by Judy Allen

I was once asked to communicate an item from my bucket list for a family event. I had to think about that, because I don’t have a bucket list. Apparently, I still think I’m twenty years old, and that I have plenty of time to fulfill my desires.

Talk of bucket lists elicits thoughts of adventurous activities like skydiving or mountain climbing or traveling to exotic places. Traveling is tremendous; I’m in. Hiking, not necessarily climbing, in the mountains is both stunning and energizing; sounds good. However, my bucket list, if I ever have one, will most certainly nevercontain skydiving. If I ever jump out of a plane, I will require Jesus to hang on to me. Physically.

Some people have their buckets filled with career or personal goals rather than adventurous aspirations. Lose weight, write a book, get married and have a dozen children, make millions of dollars or become CEO might be found on these bucket lists.

The idea of a bucket list is a surprisingly recent phenomenon. In fact, the 2007 movie starring Jack Nicholson and Morgan Freeman wanting to do everything on their list before they kicked their respective buckets brought the term into common use.

While I understand the human desires and goals expressed in bucket lists, and even the wisdom of writing them down and remembering them, bucket lists seem a little short-sighted to me.

As a Christian my life will extend forever, and a list full of aspirations for life on this earth covers only a minuscule fraction of my existence. It is an important slice, I know. God has given me goals and desires because there are things he wants me to do while I’m here.

Maybe he wants me to go skydiving, mountain climbing, or traveling. God is wildly generous, and I believe he loves it when his children enjoy their lives and everything he has given them.  But that’s not the reason we exist.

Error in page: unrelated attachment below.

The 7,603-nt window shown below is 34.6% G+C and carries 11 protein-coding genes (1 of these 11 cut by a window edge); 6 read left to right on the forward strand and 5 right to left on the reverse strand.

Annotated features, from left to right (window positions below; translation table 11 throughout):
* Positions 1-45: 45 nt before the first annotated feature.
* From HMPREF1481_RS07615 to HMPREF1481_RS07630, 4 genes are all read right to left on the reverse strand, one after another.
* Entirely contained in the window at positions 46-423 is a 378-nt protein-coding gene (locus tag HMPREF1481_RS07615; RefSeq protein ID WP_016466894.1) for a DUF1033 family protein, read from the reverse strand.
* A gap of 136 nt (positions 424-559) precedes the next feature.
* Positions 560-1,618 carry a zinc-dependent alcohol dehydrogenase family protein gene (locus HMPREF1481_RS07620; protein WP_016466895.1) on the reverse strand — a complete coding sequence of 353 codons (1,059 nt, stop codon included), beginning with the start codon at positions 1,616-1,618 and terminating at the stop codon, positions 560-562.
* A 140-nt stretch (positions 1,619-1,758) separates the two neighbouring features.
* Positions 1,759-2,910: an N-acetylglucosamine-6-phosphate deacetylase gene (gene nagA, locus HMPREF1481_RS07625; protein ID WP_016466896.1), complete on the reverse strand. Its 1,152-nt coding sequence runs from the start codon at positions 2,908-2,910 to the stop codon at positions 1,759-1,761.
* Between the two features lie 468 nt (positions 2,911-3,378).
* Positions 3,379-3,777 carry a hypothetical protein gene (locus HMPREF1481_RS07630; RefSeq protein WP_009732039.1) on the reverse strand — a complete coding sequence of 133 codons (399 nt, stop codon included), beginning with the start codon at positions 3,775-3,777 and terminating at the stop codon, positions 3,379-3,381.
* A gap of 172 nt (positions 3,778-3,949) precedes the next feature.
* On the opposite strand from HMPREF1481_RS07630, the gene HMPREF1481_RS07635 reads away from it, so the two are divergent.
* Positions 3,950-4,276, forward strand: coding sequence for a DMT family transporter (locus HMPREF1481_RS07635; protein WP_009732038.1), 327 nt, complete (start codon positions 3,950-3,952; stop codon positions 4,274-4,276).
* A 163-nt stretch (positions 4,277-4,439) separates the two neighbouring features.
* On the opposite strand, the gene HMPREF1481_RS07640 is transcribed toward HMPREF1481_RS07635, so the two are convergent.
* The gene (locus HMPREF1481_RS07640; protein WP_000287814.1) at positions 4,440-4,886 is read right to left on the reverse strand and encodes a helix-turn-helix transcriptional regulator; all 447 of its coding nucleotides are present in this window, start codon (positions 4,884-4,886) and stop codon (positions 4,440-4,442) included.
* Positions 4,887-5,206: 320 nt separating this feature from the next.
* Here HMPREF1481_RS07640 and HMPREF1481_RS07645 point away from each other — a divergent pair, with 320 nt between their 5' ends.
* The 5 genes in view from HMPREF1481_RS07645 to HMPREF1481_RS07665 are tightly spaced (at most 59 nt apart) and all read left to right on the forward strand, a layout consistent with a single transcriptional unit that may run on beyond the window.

What does God want for us in this life?

He wants us to glorify him in everything we do, from mountain climbing to cleaning the bathroom. He wants us to love him and love our neighbors. He wants us to serve others, even when it’s not convenient. He wants us to live in faith, joy and peace.

In other words, he wants us to live like Jesus lived.

Jesus was not at all interested in what he wanted to do with his life – he could have accomplished the bucket list to end all bucket lists. His single-minded focus was on what his Father was doing and then Jesus joined him in his work. Jesus was born to die for our sins. Therefore, his life was all about the bucket; his Father gave him the list.

If Jesus had had a bucket list, it wouldn’t have been filled with experiences that he desired in the few short years that he walked the earth. His list would have been far more eternally reaching. Perhaps your name, my name, and those whom we love would have been on his bucket list. His aim is for all of us to enjoy eternity with him, and he asks us to join him in that mindset.

We can certainly do everything on our bucket lists if God has given us the resources to accomplish them. But, don’t forget that Jesus had different desires. Instead of his own experiences, he wanted to give us all the opportunity to gain eternal joy, unimaginable experiences and astonishing love. We need expanded buckets.

If you’ve got a bucket list, go for it. And if you haven’t, that’s okay too. We have eternity to experience everything that we missed on this earth.

Judy Allen is an Area Director with Community Bible Study, and she also writes and speaks with the goal of making the transformative truth of Jesus Christ more impactful in our daily lives. She blogs at and lives in the Chicago area with her husband and best friend, Dan.  

An earlier version of this post first appeared here. Cover photo by Jesse Collins on Unsplash